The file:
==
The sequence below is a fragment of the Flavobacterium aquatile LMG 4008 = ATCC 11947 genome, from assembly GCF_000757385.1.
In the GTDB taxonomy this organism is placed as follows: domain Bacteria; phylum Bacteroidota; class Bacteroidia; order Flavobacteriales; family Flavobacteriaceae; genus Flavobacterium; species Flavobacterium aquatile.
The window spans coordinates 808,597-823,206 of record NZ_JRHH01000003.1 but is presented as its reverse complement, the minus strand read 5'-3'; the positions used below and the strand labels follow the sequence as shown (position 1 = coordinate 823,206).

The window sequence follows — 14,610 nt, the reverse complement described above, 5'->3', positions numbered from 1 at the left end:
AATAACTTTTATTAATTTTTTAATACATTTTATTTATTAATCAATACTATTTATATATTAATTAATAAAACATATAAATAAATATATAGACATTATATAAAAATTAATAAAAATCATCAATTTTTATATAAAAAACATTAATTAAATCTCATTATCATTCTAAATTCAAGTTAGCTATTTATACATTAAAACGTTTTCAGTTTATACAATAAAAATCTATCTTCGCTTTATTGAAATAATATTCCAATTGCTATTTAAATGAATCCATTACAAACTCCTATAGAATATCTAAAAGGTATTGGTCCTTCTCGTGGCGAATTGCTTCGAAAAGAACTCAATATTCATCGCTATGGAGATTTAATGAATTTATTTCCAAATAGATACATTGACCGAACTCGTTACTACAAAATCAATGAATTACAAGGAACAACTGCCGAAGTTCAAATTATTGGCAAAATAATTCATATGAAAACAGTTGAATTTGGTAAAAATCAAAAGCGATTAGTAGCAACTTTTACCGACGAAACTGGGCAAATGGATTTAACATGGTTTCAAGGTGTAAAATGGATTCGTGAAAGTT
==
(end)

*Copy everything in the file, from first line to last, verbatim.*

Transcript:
The sequence below is a fragment of the Flavobacterium aquatile LMG 4008 = ATCC 11947 genome, from assembly GCF_000757385.1.
In the GTDB taxonomy this organism is placed as follows: domain Bacteria; phylum Bacteroidota; class Bacteroidia; order Flavobacteriales; family Flavobacteriaceae; genus Flavobacterium; species Flavobacterium aquatile.
The window spans coordinates 808,597-823,206 of record NZ_JRHH01000003.1 but is presented as its reverse complement, the minus strand read 5'-3'; the positions used below and the strand labels follow the sequence as shown (position 1 = coordinate 823,206).

The window sequence follows — 14,610 nt, the reverse complement described above, 5'->3', positions numbered from 1 at the left end:
AATAACTTTTATTAATTTTTTAATACATTTTATTTATTAATCAATACTATTTATATATTAATTAATAAAACATATAAATAAATATATAGACATTATATAAAAATTAATAAAAATCATCAATTTTTATATAAAAAACATTAATTAAATCTCATTATCATTCTAAATTCAAGTTAGCTATTTATACATTAAAACGTTTTCAGTTTATACAATAAAAATCTATCTTCGCTTTATTGAAATAATATTCCAATTGCTATTTAAATGAATCCATTACAAACTCCTATAGAATATCTAAAAGGTATTGGTCCTTCTCGTGGCGAATTGCTTCGAAAAGAACTCAATATTCATCGCTATGGAGATTTAATGAATTTATTTCCAAATAGATACATTGACCGAACTCGTTACTACAAAATCAATGAATTACAAGGAACAACTGCCGAAGTTCAAATTATTGGCAAAATAATTCATATGAAAACAGTTGAATTTGGTAAAAATCAAAAGCGATTAGTAGCAACTTTTACCGACGAAACTGGGCAAATGGATTTAACATGGTTTCAAGGTGTAAAATGGATTCGTGAAAGTT